4. charliebrownau said on September 4, 2018 at 4:58 am


    Why pay for this when we could instead use

    * Libre Office –
    * Scribus –

    Or something like Inkscape

    1. nubstik said on September 12, 2018 at 11:31 pm

      Might be because the apps you mention are meant to do completely different things.

  5. Herald5 said on September 3, 2018 at 2:22 pm

    Wondering why almost everything these days is pushing for account creation. Any answers ?

    1. ams said on September 3, 2018 at 8:35 pm

      Some legit/beneficial reasons: the developers, especially during beta, are probably adding features / fixing bugs. They want (need) telemetry from any crash reports generated, want the ability to fast-track continual adoption of each newly-released version (achieved via autoupdates, or by calling mothership to check plus alerting user new version available)… and any telemetry harvested (only) at time of initial install would miss, would be blind to, factors like OS updates or other system changes which might be contributing to crashes.

      As for “email address, and must confirm/validate”, that opens a poetentially beneficial (potentially invaluable) communication vector between the devs and users. Reportage of “known issues” via email with each new release serves to heighten awareness and to reduce confusion plus extraneous bug tickets. Besides, and perhaps more importantly, statistically speaking… most free-on-board-during-beta users will never be heard from, not a peep, unless they are prompted/prodded.

    2. Crambie said on September 3, 2018 at 6:32 pm

      Same as why does nearly everything have telemetry, os, driver, browsers, extensions… and always on by default. It’s not really need 99% of the time except to be nosey. But as for downloading something like this that’s what throwaway email addresses are for.

  6. Clairvaux said on September 3, 2018 at 2:03 pm

    What an interesting software publisher ! Judging from the description alone, both the photo and design programs seem very, very attractive. The features and the way the products are explained make me think the developers are very talented people on several levels.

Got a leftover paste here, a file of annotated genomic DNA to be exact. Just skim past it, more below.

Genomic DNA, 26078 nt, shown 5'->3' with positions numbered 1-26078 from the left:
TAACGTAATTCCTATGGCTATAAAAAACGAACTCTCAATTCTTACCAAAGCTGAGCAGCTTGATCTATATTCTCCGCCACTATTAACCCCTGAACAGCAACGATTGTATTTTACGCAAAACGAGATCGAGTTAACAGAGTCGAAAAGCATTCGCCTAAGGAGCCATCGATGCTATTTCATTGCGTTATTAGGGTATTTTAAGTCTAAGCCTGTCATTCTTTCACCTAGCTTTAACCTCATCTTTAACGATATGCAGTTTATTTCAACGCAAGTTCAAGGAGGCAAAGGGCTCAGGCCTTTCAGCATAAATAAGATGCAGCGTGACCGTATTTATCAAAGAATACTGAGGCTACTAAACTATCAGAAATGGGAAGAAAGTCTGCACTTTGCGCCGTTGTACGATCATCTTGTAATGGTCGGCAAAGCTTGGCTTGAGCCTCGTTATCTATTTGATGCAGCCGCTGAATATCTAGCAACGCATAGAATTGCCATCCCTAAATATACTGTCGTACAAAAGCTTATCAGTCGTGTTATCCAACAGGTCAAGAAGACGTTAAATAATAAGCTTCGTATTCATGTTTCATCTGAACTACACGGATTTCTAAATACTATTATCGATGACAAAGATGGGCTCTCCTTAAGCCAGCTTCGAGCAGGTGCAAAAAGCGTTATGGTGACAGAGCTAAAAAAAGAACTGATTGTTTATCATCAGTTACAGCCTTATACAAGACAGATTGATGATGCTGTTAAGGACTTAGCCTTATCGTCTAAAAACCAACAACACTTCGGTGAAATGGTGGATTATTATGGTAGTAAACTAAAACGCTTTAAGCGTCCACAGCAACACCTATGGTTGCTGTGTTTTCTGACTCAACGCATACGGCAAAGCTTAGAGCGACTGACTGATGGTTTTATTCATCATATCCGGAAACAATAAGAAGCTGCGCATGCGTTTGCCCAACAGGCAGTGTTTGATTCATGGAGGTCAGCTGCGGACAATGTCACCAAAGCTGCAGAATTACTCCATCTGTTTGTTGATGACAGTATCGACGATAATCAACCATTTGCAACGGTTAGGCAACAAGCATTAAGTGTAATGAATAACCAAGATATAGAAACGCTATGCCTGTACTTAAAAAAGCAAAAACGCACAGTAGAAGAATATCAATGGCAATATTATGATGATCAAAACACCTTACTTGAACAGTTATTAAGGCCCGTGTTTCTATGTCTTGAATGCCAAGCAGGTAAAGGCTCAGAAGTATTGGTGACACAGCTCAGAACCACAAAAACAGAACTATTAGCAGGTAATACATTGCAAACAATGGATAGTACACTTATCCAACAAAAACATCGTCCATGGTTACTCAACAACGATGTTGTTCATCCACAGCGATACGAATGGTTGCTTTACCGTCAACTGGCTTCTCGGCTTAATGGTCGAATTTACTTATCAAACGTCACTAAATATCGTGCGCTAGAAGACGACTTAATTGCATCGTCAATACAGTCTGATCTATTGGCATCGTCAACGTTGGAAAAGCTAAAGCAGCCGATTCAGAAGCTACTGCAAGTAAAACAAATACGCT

Also, the price and selling method are perfect. A 55 €, one-time price is smack where it should be for such professional / prosumer products. The licence does not seem to have any petty restrictions. And there’s a free trial if you want. Thanks for the discovery.

    1. Crambie said on September 3, 2018 at 6:30 pm

      In my opinion they spread themselves too thin for a company of their size. Affinity Designer has hardly progressed since it was released 4 years ago with basic things still missing and “on the roadmap” never mind more advanced stuff. Of course the apps might still meet your requirements, depends what those requirements are and them not changing.

      They basically seem to release something, get the cash then move on to the next app/platform and neglect the rest.

      1. nubstik said on September 12, 2018 at 11:28 pm

        I’m a little late to the party, but here’s my take on it. I work as a UI designer, I do some regular graphics design on the side. I’ve got access to all the Adobe apps and also all the Affinity apps released thus far. I can freely choose which apps to use for what projects and I usually choose Affinity. They’re usually easier to work with, I can get what I have to do done much faster (even though I’ve got years of experience using Adobe,) and despite the fact that they may not have progressed as much as one would like and there’s some bugs I run into every now and again they’re still FAR less buggy than what Adobe has to offer. And when it comes to vector graphics or photo manipulation, there’s sadly no other competition right now, so I’d say let’s give these guys a break. I’m actually looking forward to what they will come up next and I hope they’ll prove worthy competition for Adobe.

      2. Clairvaux said on September 4, 2018 at 11:08 am

        Mmmm… so in fact, you’re saying their marketing is too good ? That’s a pity, because it’s alluring as shown.

  7. Anders said on September 3, 2018 at 11:06 am

    “Create account to download” just makes me skip it and not look back.

    1. Mark Hazard said on September 3, 2018 at 2:18 pm

      Me too.
      Why go to all that trouble for beta software?
      Then there is the “phone home” thing as well.